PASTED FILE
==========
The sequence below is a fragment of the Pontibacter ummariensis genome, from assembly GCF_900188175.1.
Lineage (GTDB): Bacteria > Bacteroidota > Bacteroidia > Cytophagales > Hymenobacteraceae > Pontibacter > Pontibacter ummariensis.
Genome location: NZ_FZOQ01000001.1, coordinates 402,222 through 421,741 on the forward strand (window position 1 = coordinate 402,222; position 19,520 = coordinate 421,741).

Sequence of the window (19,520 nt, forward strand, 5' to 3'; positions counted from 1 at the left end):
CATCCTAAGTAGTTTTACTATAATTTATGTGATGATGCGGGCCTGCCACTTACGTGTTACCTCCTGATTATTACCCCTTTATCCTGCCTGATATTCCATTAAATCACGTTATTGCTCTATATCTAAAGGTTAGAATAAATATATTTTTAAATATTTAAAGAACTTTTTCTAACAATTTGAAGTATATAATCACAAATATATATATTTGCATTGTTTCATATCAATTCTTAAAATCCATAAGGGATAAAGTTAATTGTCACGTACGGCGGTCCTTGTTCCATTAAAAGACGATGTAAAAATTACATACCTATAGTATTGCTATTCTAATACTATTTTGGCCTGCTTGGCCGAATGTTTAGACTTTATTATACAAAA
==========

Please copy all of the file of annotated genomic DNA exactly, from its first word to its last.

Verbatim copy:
The sequence below is a fragment of the Pontibacter ummariensis genome, from assembly GCF_900188175.1.
Lineage (GTDB): Bacteria > Bacteroidota > Bacteroidia > Cytophagales > Hymenobacteraceae > Pontibacter > Pontibacter ummariensis.
Genome location: NZ_FZOQ01000001.1, coordinates 402,222 through 421,741 on the forward strand (window position 1 = coordinate 402,222; position 19,520 = coordinate 421,741).

Sequence of the window (19,520 nt, forward strand, 5' to 3'; positions counted from 1 at the left end):
CATCCTAAGTAGTTTTACTATAATTTATGTGATGATGCGGGCCTGCCACTTACGTGTTACCTCCTGATTATTACCCCTTTATCCTGCCTGATATTCCATTAAATCACGTTATTGCTCTATATCTAAAGGTTAGAATAAATATATTTTTAAATATTTAAAGAACTTTTTCTAACAATTTGAAGTATATAATCACAAATATATATATTTGCATTGTTTCATATCAATTCTTAAAATCCATAAGGGATAAAGTTAATTGTCACGTACGGCGGTCCTTGTTCCATTAAAAGACGATGTAAAAATTACATACCTATAGTATTGCTATTCTAATACTATTTTGGCCTGCTTGGCCGAATGTTTAGACTTTATTATACAAAA